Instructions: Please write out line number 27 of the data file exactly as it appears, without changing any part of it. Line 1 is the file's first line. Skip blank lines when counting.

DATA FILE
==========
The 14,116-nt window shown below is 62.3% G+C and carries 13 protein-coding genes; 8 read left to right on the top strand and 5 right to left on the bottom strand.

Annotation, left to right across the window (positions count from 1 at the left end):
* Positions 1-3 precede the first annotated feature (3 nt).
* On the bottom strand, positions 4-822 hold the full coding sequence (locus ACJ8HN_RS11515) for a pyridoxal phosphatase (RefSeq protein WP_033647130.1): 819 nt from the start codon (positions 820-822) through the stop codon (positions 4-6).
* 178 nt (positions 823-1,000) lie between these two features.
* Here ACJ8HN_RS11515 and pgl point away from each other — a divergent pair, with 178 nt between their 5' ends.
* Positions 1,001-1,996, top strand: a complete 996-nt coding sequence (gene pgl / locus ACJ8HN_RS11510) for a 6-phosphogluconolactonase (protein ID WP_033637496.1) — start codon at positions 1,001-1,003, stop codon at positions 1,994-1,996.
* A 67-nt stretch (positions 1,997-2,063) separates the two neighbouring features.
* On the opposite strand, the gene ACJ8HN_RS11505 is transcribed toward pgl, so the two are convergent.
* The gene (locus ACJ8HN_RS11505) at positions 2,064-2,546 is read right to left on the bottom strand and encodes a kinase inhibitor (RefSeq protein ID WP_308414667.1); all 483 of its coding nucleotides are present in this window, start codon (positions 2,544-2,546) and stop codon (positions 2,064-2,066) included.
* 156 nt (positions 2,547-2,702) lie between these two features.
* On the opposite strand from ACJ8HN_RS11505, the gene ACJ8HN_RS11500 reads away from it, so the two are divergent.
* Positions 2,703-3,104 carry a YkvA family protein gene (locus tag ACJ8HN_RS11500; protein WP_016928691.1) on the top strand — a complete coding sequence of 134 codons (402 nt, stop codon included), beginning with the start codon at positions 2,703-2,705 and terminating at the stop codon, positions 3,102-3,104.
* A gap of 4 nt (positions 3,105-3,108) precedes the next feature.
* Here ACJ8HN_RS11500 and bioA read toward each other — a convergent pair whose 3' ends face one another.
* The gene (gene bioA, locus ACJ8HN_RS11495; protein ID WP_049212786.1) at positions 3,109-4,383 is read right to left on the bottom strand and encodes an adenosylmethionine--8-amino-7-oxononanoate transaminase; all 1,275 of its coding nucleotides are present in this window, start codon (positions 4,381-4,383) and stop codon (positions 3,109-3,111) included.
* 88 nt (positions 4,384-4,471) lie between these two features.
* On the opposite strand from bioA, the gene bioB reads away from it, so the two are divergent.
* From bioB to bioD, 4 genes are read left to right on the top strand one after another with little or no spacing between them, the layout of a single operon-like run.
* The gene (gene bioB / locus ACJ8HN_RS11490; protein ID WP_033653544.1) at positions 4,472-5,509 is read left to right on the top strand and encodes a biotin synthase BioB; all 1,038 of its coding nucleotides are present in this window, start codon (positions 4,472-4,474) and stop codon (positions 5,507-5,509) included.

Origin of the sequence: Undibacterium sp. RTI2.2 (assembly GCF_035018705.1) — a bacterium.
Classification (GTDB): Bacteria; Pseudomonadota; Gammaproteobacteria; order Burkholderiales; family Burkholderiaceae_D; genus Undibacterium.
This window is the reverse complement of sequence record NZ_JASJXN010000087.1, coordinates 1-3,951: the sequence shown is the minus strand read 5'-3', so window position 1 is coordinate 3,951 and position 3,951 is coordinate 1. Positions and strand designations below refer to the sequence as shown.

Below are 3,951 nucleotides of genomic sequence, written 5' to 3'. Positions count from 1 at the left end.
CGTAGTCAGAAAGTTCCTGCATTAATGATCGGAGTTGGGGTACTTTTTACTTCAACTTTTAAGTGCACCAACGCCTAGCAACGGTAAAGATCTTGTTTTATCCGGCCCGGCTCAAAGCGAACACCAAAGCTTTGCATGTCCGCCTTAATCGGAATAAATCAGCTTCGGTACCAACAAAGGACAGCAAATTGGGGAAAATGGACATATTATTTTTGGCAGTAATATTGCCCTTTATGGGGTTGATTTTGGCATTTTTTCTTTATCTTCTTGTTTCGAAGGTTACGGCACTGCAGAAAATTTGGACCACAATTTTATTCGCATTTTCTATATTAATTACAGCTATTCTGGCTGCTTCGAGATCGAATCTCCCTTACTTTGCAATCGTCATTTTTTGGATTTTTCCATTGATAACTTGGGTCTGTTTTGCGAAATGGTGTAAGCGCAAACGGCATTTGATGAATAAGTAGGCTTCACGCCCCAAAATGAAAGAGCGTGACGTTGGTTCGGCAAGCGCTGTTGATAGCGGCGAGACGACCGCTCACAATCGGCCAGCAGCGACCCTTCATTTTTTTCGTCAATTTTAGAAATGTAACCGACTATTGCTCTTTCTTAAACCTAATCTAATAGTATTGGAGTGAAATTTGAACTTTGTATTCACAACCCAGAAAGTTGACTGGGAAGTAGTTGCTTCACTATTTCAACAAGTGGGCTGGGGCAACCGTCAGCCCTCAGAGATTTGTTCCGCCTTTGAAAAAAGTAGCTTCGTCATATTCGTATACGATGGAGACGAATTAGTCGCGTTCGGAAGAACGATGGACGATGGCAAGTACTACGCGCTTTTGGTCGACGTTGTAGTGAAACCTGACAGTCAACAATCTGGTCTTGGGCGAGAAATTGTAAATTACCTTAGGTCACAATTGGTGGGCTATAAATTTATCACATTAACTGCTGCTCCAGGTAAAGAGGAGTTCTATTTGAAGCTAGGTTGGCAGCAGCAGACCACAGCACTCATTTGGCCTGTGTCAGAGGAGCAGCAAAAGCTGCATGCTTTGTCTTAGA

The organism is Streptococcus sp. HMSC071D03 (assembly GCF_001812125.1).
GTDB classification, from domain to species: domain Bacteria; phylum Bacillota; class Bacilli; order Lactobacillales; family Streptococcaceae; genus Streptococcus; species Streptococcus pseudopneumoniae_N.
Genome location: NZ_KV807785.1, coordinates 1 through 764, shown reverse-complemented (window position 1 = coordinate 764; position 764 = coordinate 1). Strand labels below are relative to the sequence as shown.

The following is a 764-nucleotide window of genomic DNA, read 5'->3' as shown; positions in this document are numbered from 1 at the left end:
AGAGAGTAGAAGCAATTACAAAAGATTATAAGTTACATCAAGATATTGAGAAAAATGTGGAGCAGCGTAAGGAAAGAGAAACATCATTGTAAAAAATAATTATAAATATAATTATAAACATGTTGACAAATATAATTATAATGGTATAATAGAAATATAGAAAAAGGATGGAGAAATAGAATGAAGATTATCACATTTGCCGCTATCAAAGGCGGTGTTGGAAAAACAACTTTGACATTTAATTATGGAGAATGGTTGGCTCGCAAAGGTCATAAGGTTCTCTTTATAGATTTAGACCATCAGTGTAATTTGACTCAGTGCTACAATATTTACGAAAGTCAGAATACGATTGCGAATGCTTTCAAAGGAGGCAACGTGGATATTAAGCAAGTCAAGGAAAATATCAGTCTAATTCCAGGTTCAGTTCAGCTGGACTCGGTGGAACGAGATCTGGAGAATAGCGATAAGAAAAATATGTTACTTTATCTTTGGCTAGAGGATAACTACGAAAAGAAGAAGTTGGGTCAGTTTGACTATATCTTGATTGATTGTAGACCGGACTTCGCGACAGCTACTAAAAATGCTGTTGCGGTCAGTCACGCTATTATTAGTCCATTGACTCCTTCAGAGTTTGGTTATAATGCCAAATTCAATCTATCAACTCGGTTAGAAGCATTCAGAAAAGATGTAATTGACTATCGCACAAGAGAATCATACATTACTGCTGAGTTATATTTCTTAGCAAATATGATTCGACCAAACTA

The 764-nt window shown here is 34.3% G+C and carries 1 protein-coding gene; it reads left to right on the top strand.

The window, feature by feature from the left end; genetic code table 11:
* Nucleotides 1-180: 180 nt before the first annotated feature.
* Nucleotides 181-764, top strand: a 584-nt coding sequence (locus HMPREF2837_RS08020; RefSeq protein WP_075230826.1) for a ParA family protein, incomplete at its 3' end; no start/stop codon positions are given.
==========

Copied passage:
GTDB classification, from domain to species: domain Bacteria; phylum Bacillota; class Bacilli; order Lactobacillales; family Streptococcaceae; genus Streptococcus; species Streptococcus pseudopneumoniae_N.